Motion Light Switch

A motion light switch is an extremely economical way to conserve energy in your home. Typically as you enter a room the lights will turn themselves on and when you no longer need them and leave the room, they automatically switch off within a specified period of time. The motion sensor, in most cases, is built into the plate of the light switch and as soon as the motion detector senses movement, the lights come on. You even have the ability to use these gadgets within their motion sensors or just as a regular light switch.

On average a motion light switch will only use about a watt of energy while it is in standby mode. This can typically be for up to 23 hours a day. For the remaining time when the switch is actually in use (the lights are turned on), it will use approximately 5 watts of energy. The monthly use of one of these light switches is equivalent to leaving a single 60 watt light bulb on for approximately a day and a half. So you should find that the savings on your electricity bill will be substantial.

It is recommended that you don’t use a motion light switch in any room of the house that can be called a “high traffic” area, for example – the kitchen. If you were to install one in such a room, the switch would unfortunately rarely turn off if you are regularly active in that room. There is usually a period of time before the lights switch off, which can be anywhere from 10 minutes to half an hour. The tiny about of energy you may save by the lights occasionally switching themselves off would not translate to that much of a saving on your energy bills.

A motion light switch would be far more suited to a room or rooms in the house that have very irregular or little traffic. These types of room are where you are more likely to accidentally leave the lights on and forget about them. These could be closets, guest rooms, bathrooms, utility closets and storage rooms. This type of light switch is especially useful if you have multiple lights in the room. A great example is if you have 3 or 4 lights in a guest bedroom and these accidentally get left on all day long. The savings in energy use would be fairly substantial here and would therefore end up saving you a fair bit of money.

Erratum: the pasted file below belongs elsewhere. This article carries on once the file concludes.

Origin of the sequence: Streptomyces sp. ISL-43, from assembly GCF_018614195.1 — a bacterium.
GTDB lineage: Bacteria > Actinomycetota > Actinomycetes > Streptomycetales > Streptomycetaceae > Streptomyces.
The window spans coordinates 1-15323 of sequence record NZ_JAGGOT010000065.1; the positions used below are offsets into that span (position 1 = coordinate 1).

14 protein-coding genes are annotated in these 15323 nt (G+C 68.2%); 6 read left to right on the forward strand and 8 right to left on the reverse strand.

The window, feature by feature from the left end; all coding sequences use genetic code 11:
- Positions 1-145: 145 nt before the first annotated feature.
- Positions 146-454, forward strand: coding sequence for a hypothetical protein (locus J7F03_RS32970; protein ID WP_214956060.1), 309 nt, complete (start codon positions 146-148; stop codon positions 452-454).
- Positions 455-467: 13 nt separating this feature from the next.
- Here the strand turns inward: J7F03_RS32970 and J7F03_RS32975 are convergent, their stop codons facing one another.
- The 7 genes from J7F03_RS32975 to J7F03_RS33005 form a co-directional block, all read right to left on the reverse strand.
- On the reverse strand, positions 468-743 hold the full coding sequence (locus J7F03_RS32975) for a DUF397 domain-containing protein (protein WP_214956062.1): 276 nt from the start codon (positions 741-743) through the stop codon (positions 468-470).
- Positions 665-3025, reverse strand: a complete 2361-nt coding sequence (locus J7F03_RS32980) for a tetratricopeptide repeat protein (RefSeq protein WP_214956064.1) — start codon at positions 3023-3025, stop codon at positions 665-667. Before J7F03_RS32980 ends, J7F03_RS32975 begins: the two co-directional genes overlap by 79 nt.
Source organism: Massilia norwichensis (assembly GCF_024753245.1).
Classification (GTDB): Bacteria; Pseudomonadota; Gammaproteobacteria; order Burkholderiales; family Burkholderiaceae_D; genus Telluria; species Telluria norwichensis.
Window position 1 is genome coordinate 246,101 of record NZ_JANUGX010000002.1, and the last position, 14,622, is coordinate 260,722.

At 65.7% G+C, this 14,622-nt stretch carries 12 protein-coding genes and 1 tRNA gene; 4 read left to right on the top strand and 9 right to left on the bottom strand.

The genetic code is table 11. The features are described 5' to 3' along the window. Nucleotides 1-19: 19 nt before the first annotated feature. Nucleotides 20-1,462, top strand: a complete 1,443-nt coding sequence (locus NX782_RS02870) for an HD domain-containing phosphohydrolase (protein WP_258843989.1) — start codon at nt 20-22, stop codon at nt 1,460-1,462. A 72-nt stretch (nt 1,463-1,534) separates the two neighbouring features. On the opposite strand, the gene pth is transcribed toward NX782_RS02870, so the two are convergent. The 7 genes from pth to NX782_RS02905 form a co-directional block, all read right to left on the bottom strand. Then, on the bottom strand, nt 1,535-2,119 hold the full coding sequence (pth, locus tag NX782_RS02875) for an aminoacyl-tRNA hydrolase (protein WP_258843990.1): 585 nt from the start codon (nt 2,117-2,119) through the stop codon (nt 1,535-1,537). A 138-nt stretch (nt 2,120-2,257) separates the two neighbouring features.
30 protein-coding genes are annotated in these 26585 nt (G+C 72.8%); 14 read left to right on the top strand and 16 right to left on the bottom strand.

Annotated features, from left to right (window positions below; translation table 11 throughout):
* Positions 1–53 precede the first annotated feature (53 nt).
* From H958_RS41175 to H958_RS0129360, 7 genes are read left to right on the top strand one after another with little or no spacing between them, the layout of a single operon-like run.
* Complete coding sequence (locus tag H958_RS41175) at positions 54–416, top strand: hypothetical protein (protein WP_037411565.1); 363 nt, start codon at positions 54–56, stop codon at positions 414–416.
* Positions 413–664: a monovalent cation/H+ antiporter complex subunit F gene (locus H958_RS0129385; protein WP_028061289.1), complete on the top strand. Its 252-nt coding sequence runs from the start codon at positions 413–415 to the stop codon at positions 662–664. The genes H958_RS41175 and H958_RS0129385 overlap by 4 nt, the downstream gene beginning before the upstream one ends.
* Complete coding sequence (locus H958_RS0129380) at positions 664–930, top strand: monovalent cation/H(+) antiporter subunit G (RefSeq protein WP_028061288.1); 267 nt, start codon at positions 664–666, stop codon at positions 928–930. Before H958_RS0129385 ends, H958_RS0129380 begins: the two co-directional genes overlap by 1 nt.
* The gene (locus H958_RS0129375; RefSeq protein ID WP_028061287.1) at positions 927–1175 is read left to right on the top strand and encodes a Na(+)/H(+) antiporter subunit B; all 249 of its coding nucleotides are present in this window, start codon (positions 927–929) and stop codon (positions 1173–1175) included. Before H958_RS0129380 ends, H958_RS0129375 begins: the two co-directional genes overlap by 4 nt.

One of the most effective rooms within which to install a motion light switch would probably be the bathroom. A bathroom is typically used when the family is in a rush first thing in the morning or if a few family members wish to use the facilities after work or school in the evening. Often this will mean that several bulbs are continuously burning energy for long periods of time. However with the use of a motion switch you will end up saving vast amounts of energy and indeed money.

In order to install a motion light switch you must first turn the power off and identify the circuit to the light switch that must be replaced. You should then remove the wall plate from the existing switch that you are looking to replace, and then use a circuit tester to test the wires. This is an important step as you need to make sure that there is no power flowing through the wires that must be removed. Your old switch should have 3 wires connecting it at the back. These will be black, white and a bare ground wire. Once the old switch has been removed, you should strip the plastic off the black and white wires with wire strippers. These two wires then need to be wrapped around the corresponding connections at the back of your new Motion Light Switch. You then simply need to tuck the wires back into the box and secure the switch before finally customizing your controls and settings.

You can purchase a motion light switch from any reputable hardware store or home centre. They can easily replace conventional light switches and are probably nowhere near as expensive as you may have assumed. In actual fact you can find some great models for as little as $10-$20. In addition to this, you can also connect a motion light to a switch that has a 2 way, or even 3 way, light switch.

This Motion Light Switch - Best Brand to Buy Review is Written/Updated on Dec 17th, 2010 and filed under Home Improvement. Both comments and pings are currently closed.

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